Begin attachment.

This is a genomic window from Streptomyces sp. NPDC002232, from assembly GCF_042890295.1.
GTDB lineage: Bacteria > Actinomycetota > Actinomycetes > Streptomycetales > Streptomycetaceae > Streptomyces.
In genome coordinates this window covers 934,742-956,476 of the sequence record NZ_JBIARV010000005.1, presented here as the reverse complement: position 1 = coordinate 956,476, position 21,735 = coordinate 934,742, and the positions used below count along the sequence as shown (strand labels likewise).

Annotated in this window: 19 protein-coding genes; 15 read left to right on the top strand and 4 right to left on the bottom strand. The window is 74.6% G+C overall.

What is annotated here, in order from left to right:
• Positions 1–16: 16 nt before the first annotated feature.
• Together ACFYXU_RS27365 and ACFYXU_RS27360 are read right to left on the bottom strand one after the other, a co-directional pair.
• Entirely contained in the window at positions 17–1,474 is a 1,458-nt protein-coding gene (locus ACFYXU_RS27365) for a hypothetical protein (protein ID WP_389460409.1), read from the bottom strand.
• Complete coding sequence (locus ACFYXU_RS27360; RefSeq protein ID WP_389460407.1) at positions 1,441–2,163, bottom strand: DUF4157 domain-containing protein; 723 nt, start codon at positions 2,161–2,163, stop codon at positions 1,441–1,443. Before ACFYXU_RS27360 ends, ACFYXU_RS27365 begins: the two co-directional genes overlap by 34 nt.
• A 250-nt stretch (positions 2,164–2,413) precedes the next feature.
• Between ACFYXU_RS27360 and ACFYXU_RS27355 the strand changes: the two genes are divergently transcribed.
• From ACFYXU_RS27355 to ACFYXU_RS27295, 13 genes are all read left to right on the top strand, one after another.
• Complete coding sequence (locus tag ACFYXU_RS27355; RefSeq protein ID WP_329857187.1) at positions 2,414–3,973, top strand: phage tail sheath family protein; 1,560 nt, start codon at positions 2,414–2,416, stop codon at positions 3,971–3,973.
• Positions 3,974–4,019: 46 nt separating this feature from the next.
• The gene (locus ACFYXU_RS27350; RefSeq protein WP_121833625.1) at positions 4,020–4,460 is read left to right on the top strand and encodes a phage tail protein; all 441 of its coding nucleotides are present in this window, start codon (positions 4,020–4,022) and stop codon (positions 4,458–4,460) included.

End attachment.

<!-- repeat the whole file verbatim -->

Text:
This is a genomic window from Streptomyces sp. NPDC002232, from assembly GCF_042890295.1.
GTDB lineage: Bacteria > Actinomycetota > Actinomycetes > Streptomycetales > Streptomycetaceae > Streptomyces.
In genome coordinates this window covers 934,742-956,476 of the sequence record NZ_JBIARV010000005.1, presented here as the reverse complement: position 1 = coordinate 956,476, position 21,735 = coordinate 934,742, and the positions used below count along the sequence as shown (strand labels likewise).

Annotated in this window: 19 protein-coding genes; 15 read left to right on the top strand and 4 right to left on the bottom strand. The window is 74.6% G+C overall.

What is annotated here, in order from left to right:
• Positions 1–16: 16 nt before the first annotated feature.
• Together ACFYXU_RS27365 and ACFYXU_RS27360 are read right to left on the bottom strand one after the other, a co-directional pair.
• Entirely contained in the window at positions 17–1,474 is a 1,458-nt protein-coding gene (locus ACFYXU_RS27365) for a hypothetical protein (protein ID WP_389460409.1), read from the bottom strand.
• Complete coding sequence (locus ACFYXU_RS27360; RefSeq protein ID WP_389460407.1) at positions 1,441–2,163, bottom strand: DUF4157 domain-containing protein; 723 nt, start codon at positions 2,161–2,163, stop codon at positions 1,441–1,443. Before ACFYXU_RS27360 ends, ACFYXU_RS27365 begins: the two co-directional genes overlap by 34 nt.
• A 250-nt stretch (positions 2,164–2,413) precedes the next feature.
• Between ACFYXU_RS27360 and ACFYXU_RS27355 the strand changes: the two genes are divergently transcribed.
• From ACFYXU_RS27355 to ACFYXU_RS27295, 13 genes are all read left to right on the top strand, one after another.
• Complete coding sequence (locus tag ACFYXU_RS27355; RefSeq protein ID WP_329857187.1) at positions 2,414–3,973, top strand: phage tail sheath family protein; 1,560 nt, start codon at positions 2,414–2,416, stop codon at positions 3,971–3,973.
• Positions 3,974–4,019: 46 nt separating this feature from the next.
• The gene (locus ACFYXU_RS27350; RefSeq protein WP_121833625.1) at positions 4,020–4,460 is read left to right on the top strand and encodes a phage tail protein; all 441 of its coding nucleotides are present in this window, start codon (positions 4,020–4,022) and stop codon (positions 4,458–4,460) included.